“I find it so disappointing to see so much go to waste!” she exclaims angrily. This frustration inspired her to support Plan Zheroes: a charity that collects “edible, but not-sellable” food and uses it to feed those most in need. “In the past I’d have eaten it myself, or given it to the sheep or pig man if I couldn’t sell it. Now I’ll give Plan Zheroes a heads up and tell them what will last a few days, and what needs eating quickly. If you have the right things in the cupboard—herbs, spices—you can always make something out of nothing.”
Even though her surplus can now find a good home, Kath makes it her business to ensure as little as possible is wasted, relishing those customers who care more for the quality of their fruit and vegetables than their looks. “The people at our stall aren’t picky, thank goodness. They go for taste every time. Some things can look weird or ugly, and taste fantastic,” she continues laughing, citing a recent example: “a cucumber which I could put round my wrist like a bangle—it had got caught in its leaves and string and wrapped around itself somehow, but it tasted brilliant.”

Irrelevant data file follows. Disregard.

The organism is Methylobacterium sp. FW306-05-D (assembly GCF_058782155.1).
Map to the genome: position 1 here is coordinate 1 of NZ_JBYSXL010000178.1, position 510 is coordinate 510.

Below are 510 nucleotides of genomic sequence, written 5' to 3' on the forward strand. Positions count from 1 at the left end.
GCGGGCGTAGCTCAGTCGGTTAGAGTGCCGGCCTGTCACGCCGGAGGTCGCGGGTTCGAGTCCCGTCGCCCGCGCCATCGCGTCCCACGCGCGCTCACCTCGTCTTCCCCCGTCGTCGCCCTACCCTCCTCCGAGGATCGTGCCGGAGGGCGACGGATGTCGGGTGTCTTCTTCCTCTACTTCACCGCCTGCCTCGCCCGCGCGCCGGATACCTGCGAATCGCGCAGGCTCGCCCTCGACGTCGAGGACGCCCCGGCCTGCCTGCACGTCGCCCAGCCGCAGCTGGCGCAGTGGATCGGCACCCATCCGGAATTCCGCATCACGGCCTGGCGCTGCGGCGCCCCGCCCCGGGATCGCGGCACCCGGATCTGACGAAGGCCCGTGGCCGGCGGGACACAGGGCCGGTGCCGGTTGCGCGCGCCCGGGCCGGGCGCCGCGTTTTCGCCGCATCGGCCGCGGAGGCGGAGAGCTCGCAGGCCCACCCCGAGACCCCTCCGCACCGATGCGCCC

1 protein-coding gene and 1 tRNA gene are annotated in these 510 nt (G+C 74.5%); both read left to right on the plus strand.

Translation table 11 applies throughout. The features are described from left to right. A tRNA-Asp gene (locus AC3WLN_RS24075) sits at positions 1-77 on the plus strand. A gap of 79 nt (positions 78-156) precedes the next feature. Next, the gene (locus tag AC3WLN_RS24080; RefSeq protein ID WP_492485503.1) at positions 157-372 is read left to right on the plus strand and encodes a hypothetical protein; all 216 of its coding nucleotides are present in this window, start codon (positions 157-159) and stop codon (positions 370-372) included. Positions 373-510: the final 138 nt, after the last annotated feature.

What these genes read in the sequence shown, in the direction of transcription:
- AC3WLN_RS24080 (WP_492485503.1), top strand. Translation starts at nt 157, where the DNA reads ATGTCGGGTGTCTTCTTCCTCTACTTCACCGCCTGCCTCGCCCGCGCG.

One of the many things she doesn’t miss about selling to large retailers is their strict guidelines on the appearance of produce, and their insistence of having all things at all time. “Everything has to be perfect. Everything has to be available. If you can’t get iceberg lettuce in January, buy something else—something British!” she fumes. When she thinks of the fuss kicked up earlier this year during the ‘lettuce crisis’, when southern European supplies of lettuce and courgettes plummeted, she doesn’t know whether to cry or laugh.
We finish our tour at a field of rainbow chard, its dazzling red and yellow tones luminous against the grey sky, just like its namesake. “Before we started growing it, I’d never even heard of it—but it has been amazing,” she says. Ted’s Veg first introduced it as part of a pick’n’mix leaf selection, along with rocket and spinach. “We said it was an alternative to Woolie’s pick’n’mix,” she grins, “and we actually sold loads of it.”
Ladybirds, Delia and Jamie
It has stopped raining. The sodden leaves shake themselves in the wind. This afternoon Kath will inspect her crops. “It’s more or less in my head what needs picking or planting, though every now and then I’ll have a tramp through the fields, see what’s what. You’re in the lap of the gods though, really.” And if not the gods, then certainly the weather, ladybirds, Delia and Jamie.